Philip James Murphy Jr — bummer is icumen in
From the last Bandcamp Friday post of the year:
Philip James Murphy Jr has been a Bandcamp Friday MVP throughout this year… His music has a sense of melodic detail I enjoy, as well as a lived-in feeling that I’ve found to be comforting. Great winter listening.
Given that last bit, the song below may seem like an odd choice (the middle-English song it’s derived from references summer), but give credit where credit’s due: You can’t get much more right than releasing a song called “bummer is icumen in” in January of 2020. Come to think of it, WHAT DID MURPHY KNOW AND WHEN?!? We need answers.
Noah-O — DEADSTOCK VOL.1-8
Tremendous respect is due to Noah-O, who released an album a week from late April to mid June. Eight straight Fridays putting music out into the world, with sorely needed stories of perseverance and growth. Just incredible. A true inspiration.
Oneness of Juju — African Rhythms 1970-1982
Plunky Branch is another 2020 MVP. His front porch concerts were a staple of Byrd Park life for months. What a beautiful scene that was — lawn chairs, dancing, strollers, actual live music… I only made it out a couple of times, and didn’t get to stay long either time. When I did, I wished I could bottle those moments and carry them with me.
On that same day I got to see my first Plunky porch concert, I picked up a copy of this new comp from Deep Groove. The timing was impeccable; I’d just started to get into his music, and I wanted to snag something to spin at home, but I wasn’t sure where to start. Strut Records to the rescue with this excellent sampling of Oneness’ output.
Ophelia — Ophelia
From October’s Bandcamp Friday post:
A big part of past Bandcamp Fridays has been music that’s resurfaced — extra copies of pressings that had sold out, or albums that are seeing the light of day after spending some time on the shelf. This Ophelia album is such a glorious example of the latter, as it hit Bandcamp a couple of weeks ago after having been recorded back in 2010. After hearing it and enjoying it tremendously — including a magnificent listen all the way through on a long run at dusk — it’s hard to imagine this not being out in the world.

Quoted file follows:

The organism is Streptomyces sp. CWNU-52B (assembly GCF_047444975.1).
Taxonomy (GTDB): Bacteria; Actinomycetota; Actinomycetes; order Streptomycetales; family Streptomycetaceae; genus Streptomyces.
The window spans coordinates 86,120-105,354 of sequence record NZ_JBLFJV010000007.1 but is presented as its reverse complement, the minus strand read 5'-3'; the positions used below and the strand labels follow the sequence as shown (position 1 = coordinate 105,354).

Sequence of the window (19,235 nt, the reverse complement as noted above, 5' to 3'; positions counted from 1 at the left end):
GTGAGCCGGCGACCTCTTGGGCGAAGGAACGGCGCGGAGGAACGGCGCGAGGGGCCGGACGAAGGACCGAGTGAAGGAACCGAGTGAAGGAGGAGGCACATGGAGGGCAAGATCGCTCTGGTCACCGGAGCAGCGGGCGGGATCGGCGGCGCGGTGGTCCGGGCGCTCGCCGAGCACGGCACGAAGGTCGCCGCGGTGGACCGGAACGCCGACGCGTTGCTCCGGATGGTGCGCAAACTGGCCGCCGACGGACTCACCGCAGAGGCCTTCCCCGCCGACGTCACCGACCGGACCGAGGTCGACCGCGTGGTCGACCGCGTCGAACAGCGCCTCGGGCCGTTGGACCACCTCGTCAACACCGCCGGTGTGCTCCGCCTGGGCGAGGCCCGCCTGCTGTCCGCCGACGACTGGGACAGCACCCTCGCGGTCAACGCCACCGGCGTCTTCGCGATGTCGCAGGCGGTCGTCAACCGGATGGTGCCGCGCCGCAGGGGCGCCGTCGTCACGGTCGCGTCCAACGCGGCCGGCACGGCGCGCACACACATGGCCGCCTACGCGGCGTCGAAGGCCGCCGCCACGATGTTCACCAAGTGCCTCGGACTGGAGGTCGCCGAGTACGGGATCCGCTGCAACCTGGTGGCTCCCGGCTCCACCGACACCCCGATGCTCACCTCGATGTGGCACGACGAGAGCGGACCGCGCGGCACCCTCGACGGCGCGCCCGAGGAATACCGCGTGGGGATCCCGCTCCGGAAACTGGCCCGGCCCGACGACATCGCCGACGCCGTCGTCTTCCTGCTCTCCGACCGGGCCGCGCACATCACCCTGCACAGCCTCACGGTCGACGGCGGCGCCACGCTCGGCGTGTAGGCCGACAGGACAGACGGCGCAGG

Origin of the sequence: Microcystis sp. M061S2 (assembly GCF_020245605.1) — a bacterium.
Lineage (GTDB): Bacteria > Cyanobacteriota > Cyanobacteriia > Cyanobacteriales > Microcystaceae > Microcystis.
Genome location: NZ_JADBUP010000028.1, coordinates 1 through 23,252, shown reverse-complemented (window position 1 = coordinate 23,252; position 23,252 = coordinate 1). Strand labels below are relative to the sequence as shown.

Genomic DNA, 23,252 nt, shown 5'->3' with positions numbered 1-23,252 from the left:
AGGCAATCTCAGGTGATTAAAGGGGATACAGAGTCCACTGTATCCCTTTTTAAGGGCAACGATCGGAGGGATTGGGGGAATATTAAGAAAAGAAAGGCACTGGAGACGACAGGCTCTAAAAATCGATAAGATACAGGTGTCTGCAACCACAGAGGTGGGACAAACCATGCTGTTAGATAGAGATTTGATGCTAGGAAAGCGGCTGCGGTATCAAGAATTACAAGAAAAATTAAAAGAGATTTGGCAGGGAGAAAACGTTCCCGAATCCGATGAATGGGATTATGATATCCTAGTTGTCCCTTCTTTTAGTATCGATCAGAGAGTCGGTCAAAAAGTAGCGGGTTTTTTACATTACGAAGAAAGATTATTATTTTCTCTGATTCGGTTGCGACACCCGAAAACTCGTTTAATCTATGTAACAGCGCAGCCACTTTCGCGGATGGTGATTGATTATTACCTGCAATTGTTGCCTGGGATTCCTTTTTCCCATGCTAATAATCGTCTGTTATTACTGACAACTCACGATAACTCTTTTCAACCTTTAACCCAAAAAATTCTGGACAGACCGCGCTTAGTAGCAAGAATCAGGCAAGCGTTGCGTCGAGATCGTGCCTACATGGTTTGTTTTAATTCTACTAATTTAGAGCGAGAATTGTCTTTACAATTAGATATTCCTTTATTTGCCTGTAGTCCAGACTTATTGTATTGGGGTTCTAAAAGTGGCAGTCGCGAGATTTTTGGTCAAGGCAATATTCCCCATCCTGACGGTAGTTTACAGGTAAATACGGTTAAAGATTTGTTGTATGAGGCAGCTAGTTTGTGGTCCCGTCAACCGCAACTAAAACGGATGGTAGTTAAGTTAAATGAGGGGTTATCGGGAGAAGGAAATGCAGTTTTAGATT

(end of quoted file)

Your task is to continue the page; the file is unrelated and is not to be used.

Opin — Media & Memory
From October’s Bandcamp Friday post:
There’s a specific anticipatory joy that floods in just before you hear a new Opin song for the first time. Their track record of adventurousness means you’re never sure where they’re about to take you. It’s exhilarating — especially when, time and time again, you end up thrilled with where they’ve decided to go with their sound…
PANGEYA — PANGEYA
While exceedingly deserving of a place on this list on its own, the self-titled PANGEYA tape also stands in for the many other amazing 2020 releases from Ohbliv’s various pseudonyms. Here’s a list of the ones that were on my radar:
Bradford Thomas — Bradventure III
DarkTwaine_ — Shadow Work
DarkTwaine_ — The Hainted
DarkTwaine_ — BLACKRADIANCE
DarkTwaine_ — L’enfants Savage
Ohbliv — Foreverpayingdues
Ohbliv — LewseJoints Number 8 (a)
Ohbliv — LewseJoints Number 8 (b)
Ohbliv — Spirit Medicine
Ohbliv — Spirit Medicine B Sides